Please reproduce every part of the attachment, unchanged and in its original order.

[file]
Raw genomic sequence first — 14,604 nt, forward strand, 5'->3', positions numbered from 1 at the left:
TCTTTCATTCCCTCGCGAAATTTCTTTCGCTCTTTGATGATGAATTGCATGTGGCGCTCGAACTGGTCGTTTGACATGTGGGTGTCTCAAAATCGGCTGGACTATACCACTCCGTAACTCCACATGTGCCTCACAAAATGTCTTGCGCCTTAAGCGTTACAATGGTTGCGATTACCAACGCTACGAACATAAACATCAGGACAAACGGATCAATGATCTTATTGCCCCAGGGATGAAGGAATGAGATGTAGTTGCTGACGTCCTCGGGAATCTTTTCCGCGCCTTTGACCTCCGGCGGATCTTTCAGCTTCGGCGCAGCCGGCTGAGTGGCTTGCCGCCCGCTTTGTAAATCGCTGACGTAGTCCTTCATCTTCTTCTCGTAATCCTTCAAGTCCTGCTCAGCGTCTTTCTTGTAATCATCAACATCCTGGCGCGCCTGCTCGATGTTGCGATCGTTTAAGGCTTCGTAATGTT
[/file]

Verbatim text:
Raw genomic sequence first — 14,604 nt, forward strand, 5'->3', positions numbered from 1 at the left:
TCTTTCATTCCCTCGCGAAATTTCTTTCGCTCTTTGATGATGAATTGCATGTGGCGCTCGAACTGGTCGTTTGACATGTGGGTGTCTCAAAATCGGCTGGACTATACCACTCCGTAACTCCACATGTGCCTCACAAAATGTCTTGCGCCTTAAGCGTTACAATGGTTGCGATTACCAACGCTACGAACATAAACATCAGGACAAACGGATCAATGATCTTATTGCCCCAGGGATGAAGGAATGAGATGTAGTTGCTGACGTCCTCGGGAATCTTTTCCGCGCCTTTGACCTCCGGCGGATCTTTCAGCTTCGGCGCAGCCGGCTGAGTGGCTTGCCGCCCGCTTTGTAAATCGCTGACGTAGTCCTTCATCTTCTTCTCGTAATCCTTCAAGTCCTGCTCAGCGTCTTTCTTGTAATCATCAACATCCTGGCGCGCCTGCTCGATGTTGCGATCGTTTAAGGCTTCGTAATGTT